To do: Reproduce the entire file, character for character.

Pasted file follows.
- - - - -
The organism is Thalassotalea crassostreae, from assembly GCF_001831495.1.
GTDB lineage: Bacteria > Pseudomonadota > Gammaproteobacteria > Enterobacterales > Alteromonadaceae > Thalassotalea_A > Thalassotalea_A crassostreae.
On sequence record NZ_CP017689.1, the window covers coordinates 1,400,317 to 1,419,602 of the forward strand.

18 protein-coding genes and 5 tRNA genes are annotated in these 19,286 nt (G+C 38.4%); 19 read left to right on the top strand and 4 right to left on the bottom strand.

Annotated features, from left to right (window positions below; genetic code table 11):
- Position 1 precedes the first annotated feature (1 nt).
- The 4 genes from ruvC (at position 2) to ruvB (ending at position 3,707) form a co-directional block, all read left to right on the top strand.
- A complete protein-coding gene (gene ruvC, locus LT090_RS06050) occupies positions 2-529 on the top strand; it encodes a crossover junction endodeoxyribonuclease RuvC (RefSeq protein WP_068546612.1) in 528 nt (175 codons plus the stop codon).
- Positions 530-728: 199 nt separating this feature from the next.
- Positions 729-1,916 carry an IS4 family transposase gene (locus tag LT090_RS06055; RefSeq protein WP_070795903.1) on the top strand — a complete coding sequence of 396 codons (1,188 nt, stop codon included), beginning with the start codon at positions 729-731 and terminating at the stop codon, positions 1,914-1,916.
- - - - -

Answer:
The organism is Thalassotalea crassostreae, from assembly GCF_001831495.1.
GTDB lineage: Bacteria > Pseudomonadota > Gammaproteobacteria > Enterobacterales > Alteromonadaceae > Thalassotalea_A > Thalassotalea_A crassostreae.
On sequence record NZ_CP017689.1, the window covers coordinates 1,400,317 to 1,419,602 of the forward strand.

18 protein-coding genes and 5 tRNA genes are annotated in these 19,286 nt (G+C 38.4%); 19 read left to right on the top strand and 4 right to left on the bottom strand.

Annotated features, from left to right (window positions below; genetic code table 11):
- Position 1 precedes the first annotated feature (1 nt).
- The 4 genes from ruvC (at position 2) to ruvB (ending at position 3,707) form a co-directional block, all read left to right on the top strand.
- A complete protein-coding gene (gene ruvC, locus LT090_RS06050) occupies positions 2-529 on the top strand; it encodes a crossover junction endodeoxyribonuclease RuvC (RefSeq protein WP_068546612.1) in 528 nt (175 codons plus the stop codon).
- Positions 530-728: 199 nt separating this feature from the next.
- Positions 729-1,916 carry an IS4 family transposase gene (locus tag LT090_RS06055; RefSeq protein WP_070795903.1) on the top strand — a complete coding sequence of 396 codons (1,188 nt, stop codon included), beginning with the start codon at positions 729-731 and terminating at the stop codon, positions 1,914-1,916.